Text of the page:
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Where do we stand on soy?

3/9/2017, 1:28 a.m.
Tofu or snafu? Soy has become a big component of a plant-based diet, but debates have raged for decades over ...
Chicken with curry paste and french green beans. (Photo: Metro Creative)

— "If you put China, Japan and Korea and southeast Asia together, you have more than 2 billion people, and these people consume 20 to 30 times more soy than the average American every single day of their lives," he said. "It's part of their diet, and this has been going not just for hundreds of years. It has been going on for thousands of years."

With a long history in Asia, soy slowly emerged as a common food source in the US in the 1960s. During this time, states formed soybean industry groups affiliated with the American Soybean Association, which was funding research to find uses for soybeans and ways to reduce production costs.

1970s: The rise of soy in the American diet

By the early 1970s, more studies shed light on the use of soy proteins in baked foods and the functional properties of soy proteins.

The American Soybean Association established its headquarters in St. Louis in 1978.

Around that time and later, contradicting studies about the potential health benefits of soy arose, creating confusion.

1980s: Setting the record straight in animal, human studies

Two animal studies -- one on monkeys published in 1986 and another on rats published in 1987 -- suggested that soy diets caused an enlarged pancreas and were associated with the growth of pancreatic cancer in those animals.

In response to those studies and others, the National Cancer Institute's Division of Cancer Etiology organized a workshop to discuss the state of research on soy in relation to cancer risk.

After the workshop, participants published a report in the journal Cancer Research in 1989 (PDF). They wrote that there was no evidence that soybean-derived foods had adverse effects on the human pancreas.

Rather, it was observed that human populations with high levels of soy in the diet had decreased rates of pancreatic cancer.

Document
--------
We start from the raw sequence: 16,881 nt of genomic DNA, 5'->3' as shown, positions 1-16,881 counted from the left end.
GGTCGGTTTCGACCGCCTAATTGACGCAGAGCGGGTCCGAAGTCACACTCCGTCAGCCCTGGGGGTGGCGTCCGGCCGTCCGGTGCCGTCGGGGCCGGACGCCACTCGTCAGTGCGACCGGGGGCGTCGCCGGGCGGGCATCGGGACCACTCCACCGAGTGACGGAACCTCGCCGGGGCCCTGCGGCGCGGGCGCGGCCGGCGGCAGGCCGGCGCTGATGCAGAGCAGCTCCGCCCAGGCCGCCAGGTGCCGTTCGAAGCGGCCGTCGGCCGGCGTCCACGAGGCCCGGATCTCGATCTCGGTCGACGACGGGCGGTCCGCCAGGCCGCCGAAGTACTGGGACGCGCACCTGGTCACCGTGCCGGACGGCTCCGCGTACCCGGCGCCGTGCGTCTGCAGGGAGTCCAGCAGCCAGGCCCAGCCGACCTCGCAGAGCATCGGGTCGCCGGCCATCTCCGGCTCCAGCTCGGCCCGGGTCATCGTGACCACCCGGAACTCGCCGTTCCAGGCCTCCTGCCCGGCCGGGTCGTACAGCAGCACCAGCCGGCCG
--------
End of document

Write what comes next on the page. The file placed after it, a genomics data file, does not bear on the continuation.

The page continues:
In the years to come, cancer researchers would tout the potential cancer prevention benefits of soy foods.

1990s: The breast cancer, soy connection explained

Among the first of many studies to suggest that soybeans contain potentially anti-carcinogenic benefits, providing something of a protective effect against cancer, was a 1991 study published in the Journal of the American Dietetic Association.

Things changed in 1996. That was the year a pilot study, published in the journal Cancer Epidemiology, Biomarkers, & Prevention, suggested that consuming soy protein might actually stimulate the growth of breast cancer cells.

This confusion about whether soy is good or bad for cancer risk stems from the fact that soy isoflavones can mimic estrogen in the body and can bind to estrogen receptors, said Kucuk, the medical oncologist.

"Some people naively thought, 'Well, since they're estrogenic, they must be bad, because estrogen causes breast cancer.' We all know that in women, estrogen levels are associated with a higher risk of breast cancer. So they're immediately jumping to the conclusion that, well, if estrogen causes breast cancer in women, since soy has plant estrogen, it must cause breast cancer," he said.

"There are two estrogen receptors (in the human body): alpha and beta. Alpha is the bad one. That's the one where, if something binds to alpha, it may increase the risk of breast cancer, because it makes breast cells grow. But beta, on the other hand, it causes the opposite effect," he said. "Soy isoflavones bind preferentially to estrogen receptor beta."